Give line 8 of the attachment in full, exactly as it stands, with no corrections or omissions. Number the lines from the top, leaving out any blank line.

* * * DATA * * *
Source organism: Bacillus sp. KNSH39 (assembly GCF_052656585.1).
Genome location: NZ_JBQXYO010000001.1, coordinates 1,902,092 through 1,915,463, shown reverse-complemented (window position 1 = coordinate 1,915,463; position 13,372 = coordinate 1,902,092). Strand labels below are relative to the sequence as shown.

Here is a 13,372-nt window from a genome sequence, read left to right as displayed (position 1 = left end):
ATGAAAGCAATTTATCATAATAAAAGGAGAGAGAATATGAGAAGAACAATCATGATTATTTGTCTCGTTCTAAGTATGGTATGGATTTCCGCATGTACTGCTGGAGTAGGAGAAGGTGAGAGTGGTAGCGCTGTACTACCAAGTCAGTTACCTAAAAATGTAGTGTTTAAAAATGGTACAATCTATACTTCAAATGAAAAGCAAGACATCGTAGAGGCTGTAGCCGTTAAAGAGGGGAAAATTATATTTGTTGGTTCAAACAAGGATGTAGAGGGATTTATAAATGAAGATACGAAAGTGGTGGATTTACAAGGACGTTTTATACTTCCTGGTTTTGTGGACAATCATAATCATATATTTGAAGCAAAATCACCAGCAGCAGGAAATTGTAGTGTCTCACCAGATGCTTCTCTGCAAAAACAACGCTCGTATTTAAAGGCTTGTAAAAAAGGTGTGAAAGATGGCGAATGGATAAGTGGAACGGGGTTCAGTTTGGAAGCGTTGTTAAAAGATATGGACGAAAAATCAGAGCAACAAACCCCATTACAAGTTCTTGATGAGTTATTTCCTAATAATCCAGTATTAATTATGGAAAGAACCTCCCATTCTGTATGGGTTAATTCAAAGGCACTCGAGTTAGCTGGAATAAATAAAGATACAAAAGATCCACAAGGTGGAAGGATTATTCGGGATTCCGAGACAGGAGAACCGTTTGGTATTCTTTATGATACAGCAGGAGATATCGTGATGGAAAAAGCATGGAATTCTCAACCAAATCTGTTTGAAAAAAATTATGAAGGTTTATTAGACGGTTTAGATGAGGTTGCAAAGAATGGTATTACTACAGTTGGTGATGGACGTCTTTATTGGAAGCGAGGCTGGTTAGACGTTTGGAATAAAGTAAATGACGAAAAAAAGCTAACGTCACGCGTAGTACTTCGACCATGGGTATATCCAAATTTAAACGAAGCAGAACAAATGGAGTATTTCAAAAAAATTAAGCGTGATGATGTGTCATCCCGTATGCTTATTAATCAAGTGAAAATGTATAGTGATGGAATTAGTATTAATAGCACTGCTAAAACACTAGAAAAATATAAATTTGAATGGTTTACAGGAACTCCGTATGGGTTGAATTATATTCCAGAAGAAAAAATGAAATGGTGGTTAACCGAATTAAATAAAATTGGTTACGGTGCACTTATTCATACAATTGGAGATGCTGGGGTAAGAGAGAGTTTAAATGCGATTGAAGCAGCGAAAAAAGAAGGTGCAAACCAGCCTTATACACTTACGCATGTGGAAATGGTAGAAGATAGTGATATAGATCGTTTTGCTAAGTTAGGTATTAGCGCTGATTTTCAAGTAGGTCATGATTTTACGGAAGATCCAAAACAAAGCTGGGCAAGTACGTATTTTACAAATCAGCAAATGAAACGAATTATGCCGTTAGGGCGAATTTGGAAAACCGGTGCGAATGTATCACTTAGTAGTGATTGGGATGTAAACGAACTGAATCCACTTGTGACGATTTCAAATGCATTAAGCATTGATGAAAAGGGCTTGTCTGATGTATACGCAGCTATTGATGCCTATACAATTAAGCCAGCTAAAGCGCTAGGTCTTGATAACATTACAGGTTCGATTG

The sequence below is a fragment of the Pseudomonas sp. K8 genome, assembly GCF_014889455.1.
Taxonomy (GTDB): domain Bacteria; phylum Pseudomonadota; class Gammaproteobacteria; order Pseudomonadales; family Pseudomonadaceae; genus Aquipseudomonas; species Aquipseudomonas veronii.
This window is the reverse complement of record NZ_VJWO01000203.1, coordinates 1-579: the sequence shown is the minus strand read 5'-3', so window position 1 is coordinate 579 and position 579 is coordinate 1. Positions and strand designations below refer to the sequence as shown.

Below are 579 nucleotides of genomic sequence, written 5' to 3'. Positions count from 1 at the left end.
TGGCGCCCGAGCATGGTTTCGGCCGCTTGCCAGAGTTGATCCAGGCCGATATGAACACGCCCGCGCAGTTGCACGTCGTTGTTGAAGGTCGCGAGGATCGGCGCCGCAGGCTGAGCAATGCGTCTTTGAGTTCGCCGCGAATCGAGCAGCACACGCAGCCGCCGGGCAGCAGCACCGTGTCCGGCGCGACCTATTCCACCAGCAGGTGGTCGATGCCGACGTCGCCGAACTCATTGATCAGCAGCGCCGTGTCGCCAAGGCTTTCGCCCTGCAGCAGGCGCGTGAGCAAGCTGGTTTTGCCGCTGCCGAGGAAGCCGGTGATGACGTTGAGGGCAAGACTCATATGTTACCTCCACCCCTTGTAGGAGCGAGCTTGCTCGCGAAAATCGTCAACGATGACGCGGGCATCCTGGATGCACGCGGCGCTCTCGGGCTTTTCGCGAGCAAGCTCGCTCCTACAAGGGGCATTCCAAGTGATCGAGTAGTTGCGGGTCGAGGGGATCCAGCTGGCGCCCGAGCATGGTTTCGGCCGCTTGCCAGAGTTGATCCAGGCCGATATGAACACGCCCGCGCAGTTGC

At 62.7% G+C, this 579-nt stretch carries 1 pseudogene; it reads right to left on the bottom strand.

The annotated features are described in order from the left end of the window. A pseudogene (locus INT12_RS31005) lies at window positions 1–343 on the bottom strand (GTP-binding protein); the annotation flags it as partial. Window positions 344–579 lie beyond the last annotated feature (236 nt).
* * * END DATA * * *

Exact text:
Below are 579 nucleotides of genomic sequence, written 5' to 3'. Positions count from 1 at the left end.